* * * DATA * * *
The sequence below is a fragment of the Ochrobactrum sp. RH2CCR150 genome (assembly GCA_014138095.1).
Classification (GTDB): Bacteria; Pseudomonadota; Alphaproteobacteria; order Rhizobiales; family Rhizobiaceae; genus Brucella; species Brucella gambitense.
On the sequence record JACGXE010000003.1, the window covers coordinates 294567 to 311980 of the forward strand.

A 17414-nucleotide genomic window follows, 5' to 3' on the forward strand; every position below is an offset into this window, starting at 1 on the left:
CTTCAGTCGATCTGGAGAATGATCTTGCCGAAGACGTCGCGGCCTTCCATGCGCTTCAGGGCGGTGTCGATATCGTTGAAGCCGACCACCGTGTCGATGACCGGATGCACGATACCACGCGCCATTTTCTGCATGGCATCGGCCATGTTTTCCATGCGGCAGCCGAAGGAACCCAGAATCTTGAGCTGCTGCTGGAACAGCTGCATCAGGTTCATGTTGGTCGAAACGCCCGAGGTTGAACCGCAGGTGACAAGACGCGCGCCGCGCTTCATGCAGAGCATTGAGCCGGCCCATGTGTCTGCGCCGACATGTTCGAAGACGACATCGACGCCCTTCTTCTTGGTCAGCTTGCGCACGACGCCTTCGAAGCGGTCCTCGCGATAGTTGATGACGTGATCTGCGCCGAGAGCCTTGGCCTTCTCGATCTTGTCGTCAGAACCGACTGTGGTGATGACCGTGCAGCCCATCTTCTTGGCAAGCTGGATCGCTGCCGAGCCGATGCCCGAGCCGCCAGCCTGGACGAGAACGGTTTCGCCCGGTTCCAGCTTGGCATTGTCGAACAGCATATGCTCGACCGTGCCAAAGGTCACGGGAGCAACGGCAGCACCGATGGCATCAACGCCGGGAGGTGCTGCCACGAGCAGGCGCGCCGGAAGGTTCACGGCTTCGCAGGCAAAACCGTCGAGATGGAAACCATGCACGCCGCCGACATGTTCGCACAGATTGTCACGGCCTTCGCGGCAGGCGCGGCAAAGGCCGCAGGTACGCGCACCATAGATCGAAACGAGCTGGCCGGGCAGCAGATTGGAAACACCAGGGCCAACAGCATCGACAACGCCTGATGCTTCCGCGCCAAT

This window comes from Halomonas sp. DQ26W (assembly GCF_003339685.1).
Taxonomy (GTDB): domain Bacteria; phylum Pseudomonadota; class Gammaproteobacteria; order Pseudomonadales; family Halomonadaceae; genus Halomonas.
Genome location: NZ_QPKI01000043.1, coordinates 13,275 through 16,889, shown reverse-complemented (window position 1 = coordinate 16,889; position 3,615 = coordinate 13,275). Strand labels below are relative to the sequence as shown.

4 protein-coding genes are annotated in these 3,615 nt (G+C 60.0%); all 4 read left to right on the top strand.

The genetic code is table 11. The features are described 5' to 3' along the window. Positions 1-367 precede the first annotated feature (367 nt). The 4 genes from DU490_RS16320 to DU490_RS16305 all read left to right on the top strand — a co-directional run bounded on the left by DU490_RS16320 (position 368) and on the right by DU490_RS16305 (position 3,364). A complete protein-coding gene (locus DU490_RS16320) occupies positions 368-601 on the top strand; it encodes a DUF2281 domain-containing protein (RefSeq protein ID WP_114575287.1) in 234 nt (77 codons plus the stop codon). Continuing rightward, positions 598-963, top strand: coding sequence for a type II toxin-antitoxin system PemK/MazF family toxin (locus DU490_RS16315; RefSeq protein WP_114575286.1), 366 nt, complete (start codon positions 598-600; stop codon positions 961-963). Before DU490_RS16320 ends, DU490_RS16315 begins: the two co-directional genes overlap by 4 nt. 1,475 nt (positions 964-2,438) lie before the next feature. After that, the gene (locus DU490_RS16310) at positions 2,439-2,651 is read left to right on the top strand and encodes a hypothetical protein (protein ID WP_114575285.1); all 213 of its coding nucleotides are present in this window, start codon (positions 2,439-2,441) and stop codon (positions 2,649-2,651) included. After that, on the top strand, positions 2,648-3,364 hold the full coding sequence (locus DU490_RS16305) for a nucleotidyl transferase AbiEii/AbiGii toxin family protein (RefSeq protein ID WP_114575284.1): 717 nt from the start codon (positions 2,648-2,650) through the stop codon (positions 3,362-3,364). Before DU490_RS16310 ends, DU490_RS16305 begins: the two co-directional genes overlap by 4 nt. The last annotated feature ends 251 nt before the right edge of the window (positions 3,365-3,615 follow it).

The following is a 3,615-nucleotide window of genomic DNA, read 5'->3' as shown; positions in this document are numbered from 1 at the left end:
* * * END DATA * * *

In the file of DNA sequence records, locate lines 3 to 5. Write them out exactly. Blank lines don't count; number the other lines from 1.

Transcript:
On the sequence record JACGXE010000003.1, the window covers coordinates 294567 to 311980 of the forward strand.

A 17414-nucleotide genomic window follows, 5' to 3' on the forward strand; every position below is an offset into this window, starting at 1 on the left:
CTTCAGTCGATCTGGAGAATGATCTTGCCGAAGACGTCGCGGCCTTCCATGCGCTTCAGGGCGGTGTCGATATCGTTGAAGCCGACCACCGTGTCGATGACCGGATGCACGATACCACGCGCCATTTTCTGCATGGCATCGGCCATGTTTTCCATGCGGCAGCCGAAGGAACCCAGAATCTTGAGCTGCTGCTGGAACAGCTGCATCAGGTTCATGTTGGTCGAAACGCCCGAGGTTGAACCGCAGGTGACAAGACGCGCGCCGCGCTTCATGCAGAGCATTGAGCCGGCCCATGTGTCTGCGCCGACATGTTCGAAGACGACATCGACGCCCTTCTTCTTGGTCAGCTTGCGCACGACGCCTTCGAAGCGGTCCTCGCGATAGTTGATGACGTGATCTGCGCCGAGAGCCTTGGCCTTCTCGATCTTGTCGTCAGAACCGACTGTGGTGATGACCGTGCAGCCCATCTTCTTGGCAAGCTGGATCGCTGCCGAGCCGATGCCCGAGCCGCCAGCCTGGACGAGAACGGTTTCGCCCGGTTCCAGCTTGGCATTGTCGAACAGCATATGCTCGACCGTGCCAAAGGTCACGGGAGCAACGGCAGCACCGATGGCATCAACGCCGGGAGGTGCTGCCACGAGCAGGCGCGCCGGAAGGTTCACGGCTTCGCAGGCAAAACCGTCGAGATGGAAACCATGCACGCCGCCGACATGTTCGCACAGATTGTCACGGCCTTCGCGGCAGGCGCGGCAAAGGCCGCAGGTACGCGCACCATAGATCGAAACGAGCTGGCCGGGCAGCAGATTGGAAACACCAGGGCCAACAGCATCGACAACGCCTGATGCTTCCGCGCCAAT